by Dr Jerome Winter, author of Science Fiction, New Space Opera, and Neoliberal Globalism: Nostalgia for Infinity

I am proud to announce the publication of Science Fiction, New Space Opera, and Neoliberal Globalism: Nostalgia for Infinity, published by the University of Wales Press for their New Dimensions in Science Fiction series. With this book, I attempted a critical intervention into science fiction studies by contextualizing the subgenre movement of New Space Opera against the recent global historical developments of neoliberal dynamics and processes. With the close editorial guidance and generous support of the University of Wales Press over the past few years, I have dramatically revised my initial doctoral research on the subject at the University of California, Riverside, expanding as well on my related scholarly work on globalization and science fiction. By way of promoting the publication of this book, University of Wales Press asked me to write this blog post in which I briefly outline the argument of the book and give a quick overview of its contribution to this exciting and important field of research.

New Space Opera has become the popular term for any and all new science fiction that brings innovative changes to space adventures traditionally featuring faster-than-light starships, galactic empires, doomsday devices, exotic alien encounters, and so on. For space opera has long been the bugbear of the science fiction genre; and the longstanding criticisms of the original commercial space operas — first published in pulp-magazine venues beginning with E.E. “Doc” Smith’s The Skylark of Space (1928) in Hugo Gernsback’s Amazing Stories — seem far from unwarranted today given not only their forgettable and formulaic plots, or their hastily written prose, thin characterization, and clumsy world-building, but also their infantile escapism, their disturbing fetishization of technology, and their assorted colonialist, sexist, and classist ideological baggage.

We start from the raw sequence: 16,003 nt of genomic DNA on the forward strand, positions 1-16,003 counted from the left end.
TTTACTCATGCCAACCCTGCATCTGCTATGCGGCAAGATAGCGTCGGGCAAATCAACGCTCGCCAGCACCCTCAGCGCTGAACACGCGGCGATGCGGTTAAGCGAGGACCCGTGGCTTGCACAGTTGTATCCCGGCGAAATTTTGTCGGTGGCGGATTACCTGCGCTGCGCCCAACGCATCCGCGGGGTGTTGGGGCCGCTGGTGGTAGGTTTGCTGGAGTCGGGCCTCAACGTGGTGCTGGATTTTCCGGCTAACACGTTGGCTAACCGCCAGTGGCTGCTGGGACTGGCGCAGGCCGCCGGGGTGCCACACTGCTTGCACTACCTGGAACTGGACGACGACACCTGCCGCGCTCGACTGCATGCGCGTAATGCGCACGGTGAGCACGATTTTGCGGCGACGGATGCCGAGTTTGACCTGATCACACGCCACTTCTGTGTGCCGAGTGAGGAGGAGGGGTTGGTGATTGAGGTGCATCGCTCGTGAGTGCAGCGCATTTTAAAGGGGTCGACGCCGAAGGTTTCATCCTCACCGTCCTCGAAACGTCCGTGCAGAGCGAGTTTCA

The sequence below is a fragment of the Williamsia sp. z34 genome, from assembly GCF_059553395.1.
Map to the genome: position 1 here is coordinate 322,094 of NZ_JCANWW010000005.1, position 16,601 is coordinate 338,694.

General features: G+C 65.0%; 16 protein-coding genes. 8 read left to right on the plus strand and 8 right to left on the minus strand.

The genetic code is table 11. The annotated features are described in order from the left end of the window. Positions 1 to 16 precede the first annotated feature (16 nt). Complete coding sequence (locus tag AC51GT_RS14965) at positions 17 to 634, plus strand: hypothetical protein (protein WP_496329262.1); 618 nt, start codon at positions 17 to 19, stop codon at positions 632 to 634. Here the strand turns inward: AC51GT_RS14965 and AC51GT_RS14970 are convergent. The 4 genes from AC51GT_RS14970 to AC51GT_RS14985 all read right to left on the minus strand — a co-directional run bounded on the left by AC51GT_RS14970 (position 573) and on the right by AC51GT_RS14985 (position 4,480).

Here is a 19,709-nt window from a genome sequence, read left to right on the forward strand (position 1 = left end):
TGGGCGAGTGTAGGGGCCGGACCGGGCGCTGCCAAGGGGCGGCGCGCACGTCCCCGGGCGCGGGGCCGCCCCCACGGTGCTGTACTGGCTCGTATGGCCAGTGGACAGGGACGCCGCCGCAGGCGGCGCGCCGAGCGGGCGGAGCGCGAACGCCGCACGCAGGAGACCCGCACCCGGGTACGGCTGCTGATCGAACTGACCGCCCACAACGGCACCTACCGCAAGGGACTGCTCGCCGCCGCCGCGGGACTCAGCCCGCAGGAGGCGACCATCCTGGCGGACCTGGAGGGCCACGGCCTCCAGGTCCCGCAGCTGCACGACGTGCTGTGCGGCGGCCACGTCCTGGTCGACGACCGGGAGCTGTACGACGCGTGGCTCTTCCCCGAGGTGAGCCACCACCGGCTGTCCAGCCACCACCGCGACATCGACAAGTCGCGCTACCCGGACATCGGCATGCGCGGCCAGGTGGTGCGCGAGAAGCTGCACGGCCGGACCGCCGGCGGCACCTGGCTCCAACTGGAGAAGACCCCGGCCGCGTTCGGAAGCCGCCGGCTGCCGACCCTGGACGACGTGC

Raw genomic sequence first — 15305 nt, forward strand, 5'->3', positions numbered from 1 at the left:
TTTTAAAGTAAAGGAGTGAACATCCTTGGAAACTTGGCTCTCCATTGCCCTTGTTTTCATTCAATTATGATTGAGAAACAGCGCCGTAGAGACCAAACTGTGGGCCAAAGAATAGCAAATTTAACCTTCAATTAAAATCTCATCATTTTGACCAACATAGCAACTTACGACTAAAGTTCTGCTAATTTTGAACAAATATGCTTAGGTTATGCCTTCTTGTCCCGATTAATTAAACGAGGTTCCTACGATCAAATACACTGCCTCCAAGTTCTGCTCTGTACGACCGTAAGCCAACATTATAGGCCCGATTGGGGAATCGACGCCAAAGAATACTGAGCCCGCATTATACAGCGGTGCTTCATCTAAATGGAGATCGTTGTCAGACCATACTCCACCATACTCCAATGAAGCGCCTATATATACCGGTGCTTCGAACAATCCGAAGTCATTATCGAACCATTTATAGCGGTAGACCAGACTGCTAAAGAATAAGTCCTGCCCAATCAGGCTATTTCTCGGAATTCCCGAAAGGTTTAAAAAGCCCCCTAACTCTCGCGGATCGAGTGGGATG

In the postwar period, space opera became so disreputable that gifted writers began to tap into its outré nostalgic appeal and revisit the subgenre to transform its tarnished material for their own individual aesthetic and commercial purposes; writers such as Jack Vance, Alfred Bester, Cordwainer Smith, and Samuel R. Delany began to produce their own takes on the space opera genre from the 1940s to the 1960s. Unconventionally, David Hartwell and Kathryn Cramer argue in their seminal anthology The Space Opera Renaissance (2006) that these writers are part of the New Space Opera. In the more orthodox view, however, New Space Opera does not arise until the late 1980s and into 1990s and 2000s when a catalogue of likeminded writers including Iain M. Banks, Ken MacLeod, Paul J. McAuley, M. John Harrison, Alastair Reynolds, Gwyneth Jones, Lois McMaster Bujold, Nancy Kress, and C.J. Cherryh, among many others seem to be working in uncoordinated concert with the same genre materials.